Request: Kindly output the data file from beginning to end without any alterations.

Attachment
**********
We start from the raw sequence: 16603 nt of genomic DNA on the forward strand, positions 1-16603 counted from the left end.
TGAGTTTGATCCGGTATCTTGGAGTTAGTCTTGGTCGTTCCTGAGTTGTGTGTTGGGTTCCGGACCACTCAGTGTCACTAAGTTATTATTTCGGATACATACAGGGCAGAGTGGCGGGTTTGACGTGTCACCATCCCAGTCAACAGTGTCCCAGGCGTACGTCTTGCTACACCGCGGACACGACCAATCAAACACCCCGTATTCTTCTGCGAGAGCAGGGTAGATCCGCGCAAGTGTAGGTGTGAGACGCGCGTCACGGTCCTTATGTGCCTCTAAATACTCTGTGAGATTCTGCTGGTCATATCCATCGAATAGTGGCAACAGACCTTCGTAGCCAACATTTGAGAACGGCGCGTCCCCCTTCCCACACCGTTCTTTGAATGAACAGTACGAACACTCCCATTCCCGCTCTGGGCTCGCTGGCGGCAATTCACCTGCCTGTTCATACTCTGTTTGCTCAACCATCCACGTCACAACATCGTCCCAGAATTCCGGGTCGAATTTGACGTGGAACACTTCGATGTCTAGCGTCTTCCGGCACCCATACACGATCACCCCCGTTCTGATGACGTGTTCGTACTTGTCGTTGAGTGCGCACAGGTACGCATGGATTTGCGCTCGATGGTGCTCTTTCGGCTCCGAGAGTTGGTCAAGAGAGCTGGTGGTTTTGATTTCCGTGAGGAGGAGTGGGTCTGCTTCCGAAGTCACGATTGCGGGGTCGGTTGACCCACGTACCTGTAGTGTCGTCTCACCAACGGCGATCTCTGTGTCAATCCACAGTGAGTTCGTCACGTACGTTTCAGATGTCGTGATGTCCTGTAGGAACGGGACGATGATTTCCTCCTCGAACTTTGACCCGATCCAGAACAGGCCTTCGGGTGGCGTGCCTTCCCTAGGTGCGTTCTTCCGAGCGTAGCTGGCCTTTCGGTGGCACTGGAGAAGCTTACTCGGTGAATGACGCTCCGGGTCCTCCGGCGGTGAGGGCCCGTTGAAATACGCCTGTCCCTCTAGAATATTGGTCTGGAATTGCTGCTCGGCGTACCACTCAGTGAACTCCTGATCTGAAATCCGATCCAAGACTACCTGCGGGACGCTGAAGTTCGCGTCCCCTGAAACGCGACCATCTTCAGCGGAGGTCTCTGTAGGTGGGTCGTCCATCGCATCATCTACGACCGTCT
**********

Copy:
We start from the raw sequence: 16603 nt of genomic DNA on the forward strand, positions 1-16603 counted from the left end.
TGAGTTTGATCCGGTATCTTGGAGTTAGTCTTGGTCGTTCCTGAGTTGTGTGTTGGGTTCCGGACCACTCAGTGTCACTAAGTTATTATTTCGGATACATACAGGGCAGAGTGGCGGGTTTGACGTGTCACCATCCCAGTCAACAGTGTCCCAGGCGTACGTCTTGCTACACCGCGGACACGACCAATCAAACACCCCGTATTCTTCTGCGAGAGCAGGGTAGATCCGCGCAAGTGTAGGTGTGAGACGCGCGTCACGGTCCTTATGTGCCTCTAAATACTCTGTGAGATTCTGCTGGTCATATCCATCGAATAGTGGCAACAGACCTTCGTAGCCAACATTTGAGAACGGCGCGTCCCCCTTCCCACACCGTTCTTTGAATGAACAGTACGAACACTCCCATTCCCGCTCTGGGCTCGCTGGCGGCAATTCACCTGCCTGTTCATACTCTGTTTGCTCAACCATCCACGTCACAACATCGTCCCAGAATTCCGGGTCGAATTTGACGTGGAACACTTCGATGTCTAGCGTCTTCCGGCACCCATACACGATCACCCCCGTTCTGATGACGTGTTCGTACTTGTCGTTGAGTGCGCACAGGTACGCATGGATTTGCGCTCGATGGTGCTCTTTCGGCTCCGAGAGTTGGTCAAGAGAGCTGGTGGTTTTGATTTCCGTGAGGAGGAGTGGGTCTGCTTCCGAAGTCACGATTGCGGGGTCGGTTGACCCACGTACCTGTAGTGTCGTCTCACCAACGGCGATCTCTGTGTCAATCCACAGTGAGTTCGTCACGTACGTTTCAGATGTCGTGATGTCCTGTAGGAACGGGACGATGATTTCCTCCTCGAACTTTGACCCGATCCAGAACAGGCCTTCGGGTGGCGTGCCTTCCCTAGGTGCGTTCTTCCGAGCGTAGCTGGCCTTTCGGTGGCACTGGAGAAGCTTACTCGGTGAATGACGCTCCGGGTCCTCCGGCGGTGAGGGCCCGTTGAAATACGCCTGTCCCTCTAGAATATTGGTCTGGAATTGCTGCTCGGCGTACCACTCAGTGAACTCCTGATCTGAAATCCGATCCAAGACTACCTGCGGGACGCTGAAGTTCGCGTCCCCTGAAACGCGACCATCTTCAGCGGAGGTCTCTGTAGGTGGGTCGTCCATCGCATCATCTACGACCGTCT